More On Clearing Up Old Criminal Records

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More On Clearing Up Old Criminal Records

By Jon P. Erickson

The article “Old Criminal Records Can Be ‘Off the Record'”, generated some additional issues which we’d like to address.

The article discussed the legal process known as “expungement” in which information in old criminal records resulting from an arrest process can be sealed or returned. In addition to the situations discussed in that article which might be appropriate for expungement, there are several others that might also be appropriate.

Some controlled substance convictions are appropriate for expungement, depending upon how the case was handled. Many first-time offenders who were charged with and convicted of a controlled substance crime may be eligible for expungement under the Minnesota law.

Also, any individual who is convicted of a felony offense prior to reaching age 21 might also qualify for an expungement under a different Minnesota statute. This particular law provides that an individual who was convicted of a felony offense before reaching age 21 is eligible for an expungement for most felony offense convictions, assuming that five years have passed since the sentence for that offense was served and/or the defendant was discharged from probation. In addition, the individual could not have been convicted of any other new felony or gross misdemeanor offenses during the time period after the offense for which the expungement is being sought.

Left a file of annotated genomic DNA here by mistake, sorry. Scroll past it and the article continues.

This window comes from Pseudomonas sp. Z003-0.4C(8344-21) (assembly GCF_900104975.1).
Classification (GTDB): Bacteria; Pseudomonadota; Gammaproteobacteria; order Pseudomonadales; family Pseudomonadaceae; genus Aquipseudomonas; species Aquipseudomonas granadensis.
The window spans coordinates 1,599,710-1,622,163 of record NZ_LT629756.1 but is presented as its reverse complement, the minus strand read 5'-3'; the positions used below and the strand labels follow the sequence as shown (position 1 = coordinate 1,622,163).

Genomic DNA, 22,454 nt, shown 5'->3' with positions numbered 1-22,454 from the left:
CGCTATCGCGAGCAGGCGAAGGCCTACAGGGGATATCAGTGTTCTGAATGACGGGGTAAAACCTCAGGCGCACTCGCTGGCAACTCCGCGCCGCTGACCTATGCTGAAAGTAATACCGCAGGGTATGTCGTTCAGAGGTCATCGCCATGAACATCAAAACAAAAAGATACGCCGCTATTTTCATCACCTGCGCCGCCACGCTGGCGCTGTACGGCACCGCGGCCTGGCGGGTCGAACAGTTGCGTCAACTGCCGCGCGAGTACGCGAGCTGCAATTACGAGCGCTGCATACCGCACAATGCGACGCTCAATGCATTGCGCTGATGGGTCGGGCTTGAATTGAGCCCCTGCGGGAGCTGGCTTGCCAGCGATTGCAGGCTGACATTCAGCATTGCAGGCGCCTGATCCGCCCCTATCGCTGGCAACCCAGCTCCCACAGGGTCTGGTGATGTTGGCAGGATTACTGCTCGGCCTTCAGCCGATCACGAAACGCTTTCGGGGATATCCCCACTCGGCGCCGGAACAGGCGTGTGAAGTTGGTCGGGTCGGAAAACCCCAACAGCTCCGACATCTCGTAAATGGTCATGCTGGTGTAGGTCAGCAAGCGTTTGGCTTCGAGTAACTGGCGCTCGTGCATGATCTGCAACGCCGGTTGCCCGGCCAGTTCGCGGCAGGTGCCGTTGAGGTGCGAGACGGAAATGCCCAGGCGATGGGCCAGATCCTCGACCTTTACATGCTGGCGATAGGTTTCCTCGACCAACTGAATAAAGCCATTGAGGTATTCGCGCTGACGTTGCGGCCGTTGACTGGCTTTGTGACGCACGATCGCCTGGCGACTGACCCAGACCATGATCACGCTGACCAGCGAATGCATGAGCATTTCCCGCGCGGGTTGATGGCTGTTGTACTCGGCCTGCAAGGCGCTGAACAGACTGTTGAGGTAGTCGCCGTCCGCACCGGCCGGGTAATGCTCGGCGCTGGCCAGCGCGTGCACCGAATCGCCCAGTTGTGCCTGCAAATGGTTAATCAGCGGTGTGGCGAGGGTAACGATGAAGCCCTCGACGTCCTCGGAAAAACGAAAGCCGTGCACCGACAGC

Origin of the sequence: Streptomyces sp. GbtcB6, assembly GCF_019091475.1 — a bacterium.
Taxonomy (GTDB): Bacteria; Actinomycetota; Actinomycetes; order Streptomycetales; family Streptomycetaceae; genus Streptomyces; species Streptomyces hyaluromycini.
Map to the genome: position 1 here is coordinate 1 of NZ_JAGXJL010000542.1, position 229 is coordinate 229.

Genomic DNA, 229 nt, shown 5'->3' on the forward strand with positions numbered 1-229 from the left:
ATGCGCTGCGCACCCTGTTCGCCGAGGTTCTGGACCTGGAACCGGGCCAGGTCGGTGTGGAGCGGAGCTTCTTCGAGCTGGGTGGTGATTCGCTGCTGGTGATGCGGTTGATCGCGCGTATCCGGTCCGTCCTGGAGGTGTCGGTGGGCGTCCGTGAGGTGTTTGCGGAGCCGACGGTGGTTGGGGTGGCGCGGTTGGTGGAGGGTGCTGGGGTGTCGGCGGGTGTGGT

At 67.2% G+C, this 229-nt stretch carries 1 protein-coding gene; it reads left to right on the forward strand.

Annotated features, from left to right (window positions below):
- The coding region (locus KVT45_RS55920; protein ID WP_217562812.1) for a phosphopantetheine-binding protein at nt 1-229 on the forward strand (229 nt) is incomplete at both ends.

If you have any questions about expungement or pardons, please call or e-mail either Jon Erickson at (763) 783-5145, e-mail or Russ Crowder at (763) 783-5143, e-mail

About Jon P. Erickson

Jon Erickson is Of-Counsel at BGS and the Practice Group Leader for Consumer law (PI, Family, Wills/Estate Planning and Criminal Defense). Jon has been the recipient of honors and awards as a criminal defense specialist; including the highest rating given by a national publication, a “Super Lawyer” designation. In January 2012, Jon was named a Certified Criminal Law Specialist by the Minnesota State Bar Association. This certified specialist designation is earned by less than 3% of all Minnesota licensed attorneys.

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